Japan Could Still Join China Infrastructure Bank, Abe Ally Says

TOKYO, BLOOMBERG -- Japan could consider joining China’s Asian Infrastructure Investment Bank if it makes some changes, a ruling coalition party executive said in an interview in Tokyo on Wednesday.

Yoshihisa Inoue, secretary general of Japanese Prime Minister Shinzo Abe’s junior coalition partner, Komeito, was speaking ahead of a trip to Beijing later this month with Liberal Democratic Party counterpart Toshihiro Nikai. They hope to meet China’s President Xi Jinping.

“If certain conditions are met, such as the establishment of proper rules on financing decisions and consideration for the environment, I think it is all right to consider joining,” Inoue said of the AIIB. “One issue would be cooperation with the Asian Development Bank, which is led by Japan.”

The AIIB, which started operations almost two years ago, now has 80 approved members, from India to Australia to the United Kingdom. Japan has so far steered clear of the bank, following the lead of its only treaty ally, the U.S.

Strong Signals

Inoue’s China visit is aimed at bolstering ties between Abe’s coalition partners and the Chinese Communist party. It comes as Japan redoubles efforts to smooth often rocky ties with its largest trading partner.

Abe met both Xi and Chinese Premier Li Keqiang last month, and this week he told business executives from the two countries that Japan was willing to cooperate on Xi’s signature Belt and Road infrastructure initiative.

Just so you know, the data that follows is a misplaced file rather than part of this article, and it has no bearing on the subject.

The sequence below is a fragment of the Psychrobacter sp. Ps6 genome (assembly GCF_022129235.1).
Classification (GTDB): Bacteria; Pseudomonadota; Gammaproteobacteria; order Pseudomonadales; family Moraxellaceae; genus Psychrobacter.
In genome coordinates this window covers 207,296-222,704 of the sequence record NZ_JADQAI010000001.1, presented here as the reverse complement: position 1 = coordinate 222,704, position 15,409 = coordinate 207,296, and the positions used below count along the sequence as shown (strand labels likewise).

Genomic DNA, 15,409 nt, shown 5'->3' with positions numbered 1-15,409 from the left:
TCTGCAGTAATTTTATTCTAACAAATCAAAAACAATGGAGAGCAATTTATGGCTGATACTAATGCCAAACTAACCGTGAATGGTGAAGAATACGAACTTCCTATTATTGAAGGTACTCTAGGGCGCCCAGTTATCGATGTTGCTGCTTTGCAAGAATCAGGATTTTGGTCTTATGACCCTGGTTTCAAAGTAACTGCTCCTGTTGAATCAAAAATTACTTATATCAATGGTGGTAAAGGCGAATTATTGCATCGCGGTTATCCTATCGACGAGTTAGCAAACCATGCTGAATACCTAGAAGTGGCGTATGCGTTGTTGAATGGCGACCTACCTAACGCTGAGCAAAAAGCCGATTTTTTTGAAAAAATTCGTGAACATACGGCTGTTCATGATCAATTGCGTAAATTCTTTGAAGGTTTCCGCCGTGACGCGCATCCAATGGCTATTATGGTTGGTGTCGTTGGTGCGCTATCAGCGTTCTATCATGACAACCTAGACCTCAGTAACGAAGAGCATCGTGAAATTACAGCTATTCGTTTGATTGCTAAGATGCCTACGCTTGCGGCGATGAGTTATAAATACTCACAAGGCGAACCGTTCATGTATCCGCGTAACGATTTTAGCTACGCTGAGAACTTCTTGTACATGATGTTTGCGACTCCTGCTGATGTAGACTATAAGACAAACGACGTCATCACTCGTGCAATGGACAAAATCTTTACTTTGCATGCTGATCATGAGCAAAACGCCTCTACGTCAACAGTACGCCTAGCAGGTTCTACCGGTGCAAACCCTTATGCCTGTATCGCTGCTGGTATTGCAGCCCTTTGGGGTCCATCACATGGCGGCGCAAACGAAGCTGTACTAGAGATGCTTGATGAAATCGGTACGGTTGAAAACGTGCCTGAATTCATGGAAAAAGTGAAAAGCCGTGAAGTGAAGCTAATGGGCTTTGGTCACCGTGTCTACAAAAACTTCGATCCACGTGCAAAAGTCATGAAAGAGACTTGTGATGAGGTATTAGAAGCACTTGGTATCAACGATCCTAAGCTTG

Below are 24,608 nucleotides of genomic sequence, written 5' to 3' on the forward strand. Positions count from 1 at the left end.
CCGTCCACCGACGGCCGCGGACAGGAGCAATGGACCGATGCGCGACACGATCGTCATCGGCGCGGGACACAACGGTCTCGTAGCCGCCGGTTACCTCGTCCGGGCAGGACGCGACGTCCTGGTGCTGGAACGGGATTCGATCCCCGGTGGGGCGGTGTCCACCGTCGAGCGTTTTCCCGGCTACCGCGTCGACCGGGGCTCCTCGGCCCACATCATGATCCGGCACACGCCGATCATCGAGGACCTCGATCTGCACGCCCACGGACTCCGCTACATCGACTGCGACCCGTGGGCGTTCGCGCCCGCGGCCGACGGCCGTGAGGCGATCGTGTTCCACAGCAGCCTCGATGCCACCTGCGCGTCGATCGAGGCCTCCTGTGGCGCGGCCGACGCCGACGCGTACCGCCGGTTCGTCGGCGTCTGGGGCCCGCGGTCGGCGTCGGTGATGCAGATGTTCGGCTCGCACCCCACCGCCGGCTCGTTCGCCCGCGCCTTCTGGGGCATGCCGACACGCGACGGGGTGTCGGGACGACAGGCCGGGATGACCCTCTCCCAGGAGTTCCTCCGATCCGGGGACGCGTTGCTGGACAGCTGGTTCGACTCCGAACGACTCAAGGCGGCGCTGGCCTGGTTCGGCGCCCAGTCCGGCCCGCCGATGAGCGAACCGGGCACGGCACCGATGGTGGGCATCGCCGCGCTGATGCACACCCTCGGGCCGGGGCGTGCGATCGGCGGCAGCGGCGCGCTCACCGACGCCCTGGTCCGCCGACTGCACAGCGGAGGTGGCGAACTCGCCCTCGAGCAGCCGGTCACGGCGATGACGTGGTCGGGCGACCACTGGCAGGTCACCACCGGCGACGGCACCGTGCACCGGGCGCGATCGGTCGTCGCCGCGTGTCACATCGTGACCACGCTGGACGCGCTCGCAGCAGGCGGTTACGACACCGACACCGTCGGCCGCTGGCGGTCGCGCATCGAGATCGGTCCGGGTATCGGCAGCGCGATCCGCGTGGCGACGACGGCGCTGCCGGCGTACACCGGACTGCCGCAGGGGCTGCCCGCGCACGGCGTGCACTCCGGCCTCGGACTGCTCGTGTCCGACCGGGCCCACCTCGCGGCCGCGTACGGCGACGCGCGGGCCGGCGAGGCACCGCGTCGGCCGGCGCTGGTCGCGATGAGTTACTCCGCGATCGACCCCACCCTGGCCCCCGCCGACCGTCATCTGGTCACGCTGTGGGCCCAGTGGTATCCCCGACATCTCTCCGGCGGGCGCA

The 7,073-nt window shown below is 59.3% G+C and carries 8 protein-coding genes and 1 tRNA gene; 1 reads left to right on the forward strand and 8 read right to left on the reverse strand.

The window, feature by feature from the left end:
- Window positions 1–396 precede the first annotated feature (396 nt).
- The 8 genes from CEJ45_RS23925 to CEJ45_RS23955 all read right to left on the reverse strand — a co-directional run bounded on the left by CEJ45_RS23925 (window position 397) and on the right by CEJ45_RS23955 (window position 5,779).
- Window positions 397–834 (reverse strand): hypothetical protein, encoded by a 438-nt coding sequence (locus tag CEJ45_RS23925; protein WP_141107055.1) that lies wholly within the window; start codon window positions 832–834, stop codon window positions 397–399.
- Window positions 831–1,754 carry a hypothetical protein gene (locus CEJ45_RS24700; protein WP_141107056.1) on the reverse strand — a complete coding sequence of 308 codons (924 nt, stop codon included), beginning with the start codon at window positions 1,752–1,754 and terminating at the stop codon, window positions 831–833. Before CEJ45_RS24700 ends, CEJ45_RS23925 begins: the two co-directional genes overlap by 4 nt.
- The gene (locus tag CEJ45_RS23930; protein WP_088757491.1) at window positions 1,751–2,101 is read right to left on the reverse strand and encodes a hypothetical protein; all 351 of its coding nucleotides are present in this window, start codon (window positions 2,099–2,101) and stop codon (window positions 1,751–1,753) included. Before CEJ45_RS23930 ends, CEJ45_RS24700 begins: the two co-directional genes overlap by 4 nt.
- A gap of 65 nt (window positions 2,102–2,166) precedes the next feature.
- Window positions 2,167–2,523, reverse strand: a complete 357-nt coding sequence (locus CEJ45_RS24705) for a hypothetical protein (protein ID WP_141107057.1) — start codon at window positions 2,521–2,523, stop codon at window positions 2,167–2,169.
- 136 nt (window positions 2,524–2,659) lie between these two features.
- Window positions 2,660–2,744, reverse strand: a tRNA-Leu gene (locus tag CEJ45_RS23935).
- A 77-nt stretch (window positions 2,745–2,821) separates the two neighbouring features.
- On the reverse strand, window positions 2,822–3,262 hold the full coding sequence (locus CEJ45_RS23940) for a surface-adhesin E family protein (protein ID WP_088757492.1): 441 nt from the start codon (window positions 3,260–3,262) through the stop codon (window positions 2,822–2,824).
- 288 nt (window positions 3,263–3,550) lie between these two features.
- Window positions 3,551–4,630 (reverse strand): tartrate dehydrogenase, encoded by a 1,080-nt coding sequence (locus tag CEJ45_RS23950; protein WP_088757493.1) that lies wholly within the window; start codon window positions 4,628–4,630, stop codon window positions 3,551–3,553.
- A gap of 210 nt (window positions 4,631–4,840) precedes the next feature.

Inoue said he saw particularly strong signals from China of a willingness to improve ties.

"They are actively setting up opportunities to explain their thinking and their policies for the future," Inoue said. "We didn’t see this much in the past. I think the Chinese side has a policy of improving ties since the party congress," he said, referring to the Chinese Communist Party’s once-in-five-year leadership reshuffle held in October.

Abe has said several times that he wants to host Li and South Korean President Moon Jae-in for a trilateral summit in Japan by the end of the year. With time running out, Abe said this week he still hoped to hold it soon and reiterated his desire to visit China next year to mark the 40th anniversary of a friendship treaty between the two countries.